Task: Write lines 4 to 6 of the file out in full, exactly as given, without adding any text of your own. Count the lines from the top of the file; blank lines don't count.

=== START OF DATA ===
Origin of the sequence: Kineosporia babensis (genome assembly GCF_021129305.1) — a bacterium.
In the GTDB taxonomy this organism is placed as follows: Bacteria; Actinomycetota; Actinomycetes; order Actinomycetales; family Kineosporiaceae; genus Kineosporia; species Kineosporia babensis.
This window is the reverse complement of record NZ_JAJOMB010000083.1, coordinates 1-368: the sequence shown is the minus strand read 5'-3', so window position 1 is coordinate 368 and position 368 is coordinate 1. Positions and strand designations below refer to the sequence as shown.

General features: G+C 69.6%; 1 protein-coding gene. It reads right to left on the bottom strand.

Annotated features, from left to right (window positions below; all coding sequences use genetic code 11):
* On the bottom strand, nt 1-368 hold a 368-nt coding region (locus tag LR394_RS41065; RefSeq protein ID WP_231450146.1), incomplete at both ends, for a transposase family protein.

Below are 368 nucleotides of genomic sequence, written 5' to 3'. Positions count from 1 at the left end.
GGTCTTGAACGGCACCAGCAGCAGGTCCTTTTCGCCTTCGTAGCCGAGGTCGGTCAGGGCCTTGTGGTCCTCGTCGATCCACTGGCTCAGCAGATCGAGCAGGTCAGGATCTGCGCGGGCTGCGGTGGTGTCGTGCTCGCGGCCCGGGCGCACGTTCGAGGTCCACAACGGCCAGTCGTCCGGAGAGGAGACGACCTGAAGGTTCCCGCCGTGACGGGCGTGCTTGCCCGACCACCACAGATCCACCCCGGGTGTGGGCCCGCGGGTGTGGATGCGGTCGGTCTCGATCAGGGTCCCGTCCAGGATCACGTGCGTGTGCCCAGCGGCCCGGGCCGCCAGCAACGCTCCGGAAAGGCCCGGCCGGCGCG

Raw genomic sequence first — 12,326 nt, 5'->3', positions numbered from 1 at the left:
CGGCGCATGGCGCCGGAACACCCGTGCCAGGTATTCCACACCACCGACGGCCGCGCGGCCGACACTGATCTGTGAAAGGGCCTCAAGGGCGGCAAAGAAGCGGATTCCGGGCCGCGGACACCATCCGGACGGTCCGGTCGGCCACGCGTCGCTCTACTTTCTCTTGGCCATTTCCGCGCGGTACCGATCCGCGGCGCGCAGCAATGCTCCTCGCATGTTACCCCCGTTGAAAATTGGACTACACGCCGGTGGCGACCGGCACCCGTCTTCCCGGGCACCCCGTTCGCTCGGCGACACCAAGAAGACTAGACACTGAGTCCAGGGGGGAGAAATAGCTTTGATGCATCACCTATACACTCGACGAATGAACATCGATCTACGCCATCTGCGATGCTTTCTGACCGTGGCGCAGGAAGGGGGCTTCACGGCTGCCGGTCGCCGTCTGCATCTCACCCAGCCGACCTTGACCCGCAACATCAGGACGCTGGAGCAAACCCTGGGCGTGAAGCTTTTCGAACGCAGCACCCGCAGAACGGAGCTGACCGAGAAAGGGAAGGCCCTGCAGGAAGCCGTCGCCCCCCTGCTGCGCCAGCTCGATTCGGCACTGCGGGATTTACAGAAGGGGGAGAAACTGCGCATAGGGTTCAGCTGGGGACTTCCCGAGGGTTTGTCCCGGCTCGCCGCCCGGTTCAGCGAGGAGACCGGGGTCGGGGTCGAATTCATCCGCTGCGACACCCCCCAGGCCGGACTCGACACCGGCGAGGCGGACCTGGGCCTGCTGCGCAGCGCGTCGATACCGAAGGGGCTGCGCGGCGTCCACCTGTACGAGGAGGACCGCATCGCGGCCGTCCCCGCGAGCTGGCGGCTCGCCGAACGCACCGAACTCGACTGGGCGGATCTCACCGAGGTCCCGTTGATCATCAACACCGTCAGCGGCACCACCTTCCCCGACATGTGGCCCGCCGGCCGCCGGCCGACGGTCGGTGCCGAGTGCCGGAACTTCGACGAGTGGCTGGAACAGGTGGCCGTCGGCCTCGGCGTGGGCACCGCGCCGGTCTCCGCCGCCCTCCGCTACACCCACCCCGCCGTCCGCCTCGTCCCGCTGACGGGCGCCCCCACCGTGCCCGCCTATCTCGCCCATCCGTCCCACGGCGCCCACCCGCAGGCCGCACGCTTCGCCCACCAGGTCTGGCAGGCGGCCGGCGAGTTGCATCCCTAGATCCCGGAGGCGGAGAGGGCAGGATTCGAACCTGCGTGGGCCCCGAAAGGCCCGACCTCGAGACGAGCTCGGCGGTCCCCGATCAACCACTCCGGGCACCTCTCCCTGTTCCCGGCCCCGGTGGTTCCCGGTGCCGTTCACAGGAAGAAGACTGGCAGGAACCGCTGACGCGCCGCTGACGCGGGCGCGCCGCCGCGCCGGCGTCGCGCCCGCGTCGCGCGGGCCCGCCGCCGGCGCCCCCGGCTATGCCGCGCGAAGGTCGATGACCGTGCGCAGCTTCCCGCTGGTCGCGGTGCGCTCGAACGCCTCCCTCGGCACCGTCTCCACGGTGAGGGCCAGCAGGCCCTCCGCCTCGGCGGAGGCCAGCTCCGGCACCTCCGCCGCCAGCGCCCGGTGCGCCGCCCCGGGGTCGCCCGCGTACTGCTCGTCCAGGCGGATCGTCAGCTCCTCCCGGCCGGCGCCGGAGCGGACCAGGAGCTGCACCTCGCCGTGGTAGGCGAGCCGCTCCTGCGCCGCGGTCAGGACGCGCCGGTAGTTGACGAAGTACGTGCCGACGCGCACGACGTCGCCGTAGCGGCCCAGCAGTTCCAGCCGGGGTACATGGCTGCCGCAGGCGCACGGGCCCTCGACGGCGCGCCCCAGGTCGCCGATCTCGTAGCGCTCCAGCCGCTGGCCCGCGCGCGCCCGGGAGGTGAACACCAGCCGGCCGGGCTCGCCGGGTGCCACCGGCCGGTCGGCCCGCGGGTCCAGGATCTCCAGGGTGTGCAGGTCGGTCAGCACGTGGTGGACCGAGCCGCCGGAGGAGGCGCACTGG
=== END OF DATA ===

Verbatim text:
General features: G+C 69.6%; 1 protein-coding gene. It reads right to left on the bottom strand.

Annotated features, from left to right (window positions below; all coding sequences use genetic code 11):
* On the bottom strand, nt 1-368 hold a 368-nt coding region (locus tag LR394_RS41065; RefSeq protein ID WP_231450146.1), incomplete at both ends, for a transposase family protein.